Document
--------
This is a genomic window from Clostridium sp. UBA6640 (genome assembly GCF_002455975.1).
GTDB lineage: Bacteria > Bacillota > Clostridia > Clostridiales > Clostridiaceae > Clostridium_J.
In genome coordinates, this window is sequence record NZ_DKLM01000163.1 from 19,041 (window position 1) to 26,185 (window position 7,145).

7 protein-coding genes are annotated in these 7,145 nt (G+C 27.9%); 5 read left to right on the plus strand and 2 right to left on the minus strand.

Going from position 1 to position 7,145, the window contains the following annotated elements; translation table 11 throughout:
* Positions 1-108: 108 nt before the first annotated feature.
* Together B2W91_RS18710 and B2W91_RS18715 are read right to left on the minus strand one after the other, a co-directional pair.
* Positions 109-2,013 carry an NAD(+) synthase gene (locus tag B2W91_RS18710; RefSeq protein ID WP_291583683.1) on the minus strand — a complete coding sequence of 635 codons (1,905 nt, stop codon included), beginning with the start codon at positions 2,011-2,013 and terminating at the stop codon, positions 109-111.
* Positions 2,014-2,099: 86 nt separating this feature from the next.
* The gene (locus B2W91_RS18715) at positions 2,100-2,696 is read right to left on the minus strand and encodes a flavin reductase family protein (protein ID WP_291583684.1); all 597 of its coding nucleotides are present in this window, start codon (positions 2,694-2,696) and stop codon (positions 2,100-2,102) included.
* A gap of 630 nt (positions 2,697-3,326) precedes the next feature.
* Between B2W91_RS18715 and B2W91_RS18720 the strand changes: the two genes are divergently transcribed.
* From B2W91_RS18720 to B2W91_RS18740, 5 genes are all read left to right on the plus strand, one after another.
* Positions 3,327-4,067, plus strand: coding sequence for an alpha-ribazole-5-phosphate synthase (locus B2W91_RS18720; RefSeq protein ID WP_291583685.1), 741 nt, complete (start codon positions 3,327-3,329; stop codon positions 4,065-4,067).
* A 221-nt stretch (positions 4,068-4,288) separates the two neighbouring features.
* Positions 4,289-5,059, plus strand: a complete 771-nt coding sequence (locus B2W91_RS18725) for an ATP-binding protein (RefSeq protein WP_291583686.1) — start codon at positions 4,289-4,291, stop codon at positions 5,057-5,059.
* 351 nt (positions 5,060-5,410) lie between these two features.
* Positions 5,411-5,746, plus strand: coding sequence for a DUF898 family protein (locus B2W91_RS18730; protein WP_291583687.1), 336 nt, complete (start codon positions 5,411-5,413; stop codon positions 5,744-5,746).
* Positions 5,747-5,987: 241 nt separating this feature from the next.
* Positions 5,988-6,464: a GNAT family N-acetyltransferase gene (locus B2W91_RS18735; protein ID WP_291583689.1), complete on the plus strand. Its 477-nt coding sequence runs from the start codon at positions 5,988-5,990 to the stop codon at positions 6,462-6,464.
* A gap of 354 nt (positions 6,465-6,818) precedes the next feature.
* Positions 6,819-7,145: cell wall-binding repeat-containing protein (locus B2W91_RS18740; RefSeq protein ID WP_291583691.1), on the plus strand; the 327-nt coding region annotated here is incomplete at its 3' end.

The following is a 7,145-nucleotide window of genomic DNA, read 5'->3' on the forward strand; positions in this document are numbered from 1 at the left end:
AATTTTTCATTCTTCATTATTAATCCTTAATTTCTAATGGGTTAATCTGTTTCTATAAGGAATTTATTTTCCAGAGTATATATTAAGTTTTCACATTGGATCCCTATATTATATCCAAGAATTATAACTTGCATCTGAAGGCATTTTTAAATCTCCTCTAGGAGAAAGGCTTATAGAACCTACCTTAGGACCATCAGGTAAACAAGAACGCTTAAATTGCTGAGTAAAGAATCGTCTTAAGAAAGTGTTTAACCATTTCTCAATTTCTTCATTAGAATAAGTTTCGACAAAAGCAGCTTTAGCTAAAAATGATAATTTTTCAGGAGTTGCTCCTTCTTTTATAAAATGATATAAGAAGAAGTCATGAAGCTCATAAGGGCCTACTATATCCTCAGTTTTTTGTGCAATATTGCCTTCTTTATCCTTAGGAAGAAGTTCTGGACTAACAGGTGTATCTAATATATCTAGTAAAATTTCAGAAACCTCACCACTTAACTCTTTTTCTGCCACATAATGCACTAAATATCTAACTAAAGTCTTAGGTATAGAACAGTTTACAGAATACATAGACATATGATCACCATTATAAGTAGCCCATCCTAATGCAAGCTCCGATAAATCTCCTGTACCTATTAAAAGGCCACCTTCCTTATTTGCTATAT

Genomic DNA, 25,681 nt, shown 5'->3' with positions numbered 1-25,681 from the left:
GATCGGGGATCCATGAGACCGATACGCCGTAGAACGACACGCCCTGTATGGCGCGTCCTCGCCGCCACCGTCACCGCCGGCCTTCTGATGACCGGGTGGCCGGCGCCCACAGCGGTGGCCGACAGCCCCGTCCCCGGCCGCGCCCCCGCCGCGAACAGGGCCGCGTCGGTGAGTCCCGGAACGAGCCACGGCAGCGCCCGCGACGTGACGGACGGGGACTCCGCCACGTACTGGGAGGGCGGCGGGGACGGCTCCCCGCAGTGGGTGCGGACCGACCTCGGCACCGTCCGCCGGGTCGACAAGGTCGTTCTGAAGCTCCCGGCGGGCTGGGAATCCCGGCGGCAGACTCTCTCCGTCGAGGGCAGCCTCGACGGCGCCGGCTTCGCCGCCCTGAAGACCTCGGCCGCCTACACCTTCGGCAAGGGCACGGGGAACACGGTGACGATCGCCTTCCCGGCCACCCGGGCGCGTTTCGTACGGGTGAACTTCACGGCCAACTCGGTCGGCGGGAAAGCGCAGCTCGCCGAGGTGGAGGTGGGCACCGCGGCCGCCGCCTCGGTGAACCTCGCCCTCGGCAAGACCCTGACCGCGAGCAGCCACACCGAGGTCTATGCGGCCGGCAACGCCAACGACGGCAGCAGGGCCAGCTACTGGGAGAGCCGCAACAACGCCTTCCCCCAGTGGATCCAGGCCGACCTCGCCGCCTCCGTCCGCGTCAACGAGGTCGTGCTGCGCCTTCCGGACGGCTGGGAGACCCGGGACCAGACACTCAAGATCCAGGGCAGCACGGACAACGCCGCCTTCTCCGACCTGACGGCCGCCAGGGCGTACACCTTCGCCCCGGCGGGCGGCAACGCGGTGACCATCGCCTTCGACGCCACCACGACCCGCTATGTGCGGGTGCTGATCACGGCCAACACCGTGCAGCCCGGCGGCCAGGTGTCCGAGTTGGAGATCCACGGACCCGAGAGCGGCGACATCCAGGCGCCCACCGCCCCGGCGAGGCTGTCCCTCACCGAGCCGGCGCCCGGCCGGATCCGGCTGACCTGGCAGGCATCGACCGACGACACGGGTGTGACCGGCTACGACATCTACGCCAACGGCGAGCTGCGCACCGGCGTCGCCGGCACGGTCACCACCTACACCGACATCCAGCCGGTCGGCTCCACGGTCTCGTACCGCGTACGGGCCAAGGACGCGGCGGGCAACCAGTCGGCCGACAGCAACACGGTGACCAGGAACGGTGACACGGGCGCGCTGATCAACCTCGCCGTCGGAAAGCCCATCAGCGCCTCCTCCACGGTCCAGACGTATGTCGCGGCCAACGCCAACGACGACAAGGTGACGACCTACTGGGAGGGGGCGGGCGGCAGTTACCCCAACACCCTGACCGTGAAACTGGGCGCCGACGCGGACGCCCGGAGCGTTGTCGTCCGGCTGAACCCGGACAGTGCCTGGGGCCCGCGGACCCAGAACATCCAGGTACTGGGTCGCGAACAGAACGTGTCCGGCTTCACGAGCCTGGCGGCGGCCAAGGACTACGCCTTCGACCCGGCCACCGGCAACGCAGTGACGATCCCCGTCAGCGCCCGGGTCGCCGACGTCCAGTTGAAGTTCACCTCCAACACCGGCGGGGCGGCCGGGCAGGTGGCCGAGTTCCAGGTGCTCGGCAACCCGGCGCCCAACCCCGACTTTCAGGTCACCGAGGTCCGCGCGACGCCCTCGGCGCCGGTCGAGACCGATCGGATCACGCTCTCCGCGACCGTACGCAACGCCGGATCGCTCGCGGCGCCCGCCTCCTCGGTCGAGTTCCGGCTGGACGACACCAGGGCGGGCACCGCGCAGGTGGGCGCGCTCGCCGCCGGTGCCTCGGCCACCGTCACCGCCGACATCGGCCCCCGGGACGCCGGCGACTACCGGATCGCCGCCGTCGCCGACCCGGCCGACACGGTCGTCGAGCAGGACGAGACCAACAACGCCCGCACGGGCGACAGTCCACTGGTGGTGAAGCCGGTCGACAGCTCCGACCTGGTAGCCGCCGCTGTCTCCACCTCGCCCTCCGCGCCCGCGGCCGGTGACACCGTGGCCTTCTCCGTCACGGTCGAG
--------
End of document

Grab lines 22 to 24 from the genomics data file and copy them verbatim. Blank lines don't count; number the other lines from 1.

* Positions 6,819-7,145: cell wall-binding repeat-containing protein (locus B2W91_RS18740; RefSeq protein ID WP_291583691.1), on the plus strand; the 327-nt coding region annotated here is incomplete at its 3' end.

The following is a 7,145-nucleotide window of genomic DNA, read 5'->3' on the forward strand; positions in this document are numbered from 1 at the left end:
AATTTTTCATTCTTCATTATTAATCCTTAATTTCTAATGGGTTAATCTGTTTCTATAAGGAATTTATTTTCCAGAGTATATATTAAGTTTTCACATTGGATCCCTATATTATATCCAAGAATTATAACTTGCATCTGAAGGCATTTTTAAATCTCCTCTAGGAGAAAGGCTTATAGAACCTACCTTAGGACCATCAGGTAAACAAGAACGCTTAAATTGCTGAGTAAAGAATCGTCTTAAGAAAGTGTTTAACCATTTCTCAATTTCTTCATTAGAATAAGTTTCGACAAAAGCAGCTTTAGCTAAAAATGATAATTTTTCAGGAGTTGCTCCTTCTTTTATAAAATGATATAAGAAGAAGTCATGAAGCTCATAAGGGCCTACTATATCCTCAGTTTTTTGTGCAATATTGCCTTCTTTATCCTTAGGAAGAAGTTCTGGACTAACAGGTGTATCTAATATATCTAGTAAAATTTCAGAAACCTCACCACTTAACTCTTTTTCTGCCACATAATGCACTAAATATCTAACTAAAGTCTTAGGTATAGAACAGTTTACAGAATACATAGACATATGATCACCATTATAAGTAGCCCATCCTAATGCAAGCTCCGATAAATCTCCTGTACCTATTAAAAGGCCACCTTCCTTATTTGCTATAT